Reference numeral 305 is a packet capture module for capturing packets between a network driver module 306 and the network protocol communication module 304. Reference numeral 306 is the network driver module, which controls the network I/F control unit 206, which is a routine of actually sending out the packets on the LAN 100 and receiving the packets from the LAN 100.

The print protocol module 302 follows a print communication sequence determined by the protocol, and uses the network protocol communication module 304 to receive print data from the network. The received print data is sent to the print engine 210 via the printer I/F driver module 301.

The packet capture module 305 captures the packets sent received from the network driver module 306, executes various processing based on the captured packets, and then sends the packets to the network protocol communication module 304.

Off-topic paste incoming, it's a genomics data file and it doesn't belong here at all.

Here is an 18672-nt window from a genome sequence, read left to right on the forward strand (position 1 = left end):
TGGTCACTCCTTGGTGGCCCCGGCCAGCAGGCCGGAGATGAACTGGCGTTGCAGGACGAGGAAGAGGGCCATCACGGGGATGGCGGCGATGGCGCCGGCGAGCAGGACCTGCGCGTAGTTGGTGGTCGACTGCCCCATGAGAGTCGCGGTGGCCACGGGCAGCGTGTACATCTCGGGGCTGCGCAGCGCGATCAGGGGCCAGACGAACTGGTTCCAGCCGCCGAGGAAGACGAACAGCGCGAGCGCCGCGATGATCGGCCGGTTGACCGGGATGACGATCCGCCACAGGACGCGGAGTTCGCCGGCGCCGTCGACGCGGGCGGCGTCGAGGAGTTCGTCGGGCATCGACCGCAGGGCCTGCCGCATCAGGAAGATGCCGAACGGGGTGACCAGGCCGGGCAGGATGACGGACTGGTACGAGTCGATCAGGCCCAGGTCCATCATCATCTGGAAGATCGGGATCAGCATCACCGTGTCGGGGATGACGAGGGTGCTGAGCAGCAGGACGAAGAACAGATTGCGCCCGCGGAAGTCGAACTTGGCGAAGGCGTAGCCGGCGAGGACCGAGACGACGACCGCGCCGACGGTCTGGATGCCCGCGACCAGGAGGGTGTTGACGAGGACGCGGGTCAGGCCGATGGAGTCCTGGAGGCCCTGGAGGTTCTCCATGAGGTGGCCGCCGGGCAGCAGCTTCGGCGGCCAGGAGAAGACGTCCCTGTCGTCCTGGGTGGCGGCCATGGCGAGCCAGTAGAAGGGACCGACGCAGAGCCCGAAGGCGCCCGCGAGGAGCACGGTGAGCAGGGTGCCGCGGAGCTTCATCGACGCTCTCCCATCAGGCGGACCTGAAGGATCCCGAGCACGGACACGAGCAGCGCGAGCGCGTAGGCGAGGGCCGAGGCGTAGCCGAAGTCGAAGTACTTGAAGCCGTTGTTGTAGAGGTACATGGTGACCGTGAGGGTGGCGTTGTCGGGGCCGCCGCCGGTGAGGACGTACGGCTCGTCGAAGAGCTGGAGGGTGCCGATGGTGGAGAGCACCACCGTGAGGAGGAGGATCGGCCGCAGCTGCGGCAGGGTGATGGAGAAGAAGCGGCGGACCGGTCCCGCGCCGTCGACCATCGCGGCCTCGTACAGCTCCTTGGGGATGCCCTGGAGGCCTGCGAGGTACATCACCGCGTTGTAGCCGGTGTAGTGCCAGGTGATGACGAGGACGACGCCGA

FIG. 4 is a block diagram showing a program construction in the network protocol communication module 304.

Reference numeral 401 is a socket interface management module, which provides an interface called a “socket” to the print protocol module 302 and the DHCP client module 303. By using the socket interface, the print protocol module 302 and the DHCP client module 303 can easily perform communication with an external unit by using TCP/IP protocol.

Reference numeral 402 is a TCP management module. Furthermore, reference numeral 403 is a UDP management module. The TCP management module 402 processes Transmission Control Protocol (TCP) protocol, and the UDP management module 403 processes User Datagram Protocol (UDP) protocol. The TCP management module and the UDP management module use the IP module 406 to perform communication with the external unit.

Reference numeral 404 is an ICMP management module, which processes Internet Control Message Protocol (ICMP) protocol. Reference numeral 406 is an IP module, which processes Internet Protocol (IP) protocol. Reference numeral 407 is an ARP module, which processes Address Resolution Protocol (ARP) protocol.